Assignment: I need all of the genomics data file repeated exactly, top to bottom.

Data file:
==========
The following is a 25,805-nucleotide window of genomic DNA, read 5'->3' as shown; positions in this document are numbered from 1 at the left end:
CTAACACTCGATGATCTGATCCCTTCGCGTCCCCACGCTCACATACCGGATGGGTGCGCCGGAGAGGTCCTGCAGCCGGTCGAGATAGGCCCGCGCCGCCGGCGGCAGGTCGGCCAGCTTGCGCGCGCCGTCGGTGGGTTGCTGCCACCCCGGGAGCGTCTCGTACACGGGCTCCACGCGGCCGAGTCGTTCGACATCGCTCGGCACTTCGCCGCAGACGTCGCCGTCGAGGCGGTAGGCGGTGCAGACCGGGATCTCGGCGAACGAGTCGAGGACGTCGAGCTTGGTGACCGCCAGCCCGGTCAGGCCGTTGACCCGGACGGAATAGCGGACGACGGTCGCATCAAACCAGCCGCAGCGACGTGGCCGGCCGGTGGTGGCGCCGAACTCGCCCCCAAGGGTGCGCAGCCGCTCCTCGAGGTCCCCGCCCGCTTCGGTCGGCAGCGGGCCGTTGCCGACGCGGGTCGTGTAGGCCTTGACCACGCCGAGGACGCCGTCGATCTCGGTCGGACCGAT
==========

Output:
The following is a 25,805-nucleotide window of genomic DNA, read 5'->3' as shown; positions in this document are numbered from 1 at the left end:
CTAACACTCGATGATCTGATCCCTTCGCGTCCCCACGCTCACATACCGGATGGGTGCGCCGGAGAGGTCCTGCAGCCGGTCGAGATAGGCCCGCGCCGCCGGCGGCAGGTCGGCCAGCTTGCGCGCGCCGTCGGTGGGTTGCTGCCACCCCGGGAGCGTCTCGTACACGGGCTCCACGCGGCCGAGTCGTTCGACATCGCTCGGCACTTCGCCGCAGACGTCGCCGTCGAGGCGGTAGGCGGTGCAGACCGGGATCTCGGCGAACGAGTCGAGGACGTCGAGCTTGGTGACCGCCAGCCCGGTCAGGCCGTTGACCCGGACGGAATAGCGGACGACGGTCGCATCAAACCAGCCGCAGCGACGTGGCCGGCCGGTGGTGGCGCCGAACTCGCCCCCAAGGGTGCGCAGCCGCTCCTCGAGGTCCCCGCCCGCTTCGGTCGGCAGCGGGCCGTTGCCGACGCGGGTCGTGTAGGCCTTGACCACGCCGAGGACGCCGTCGATCTCGGTCGGACCGAT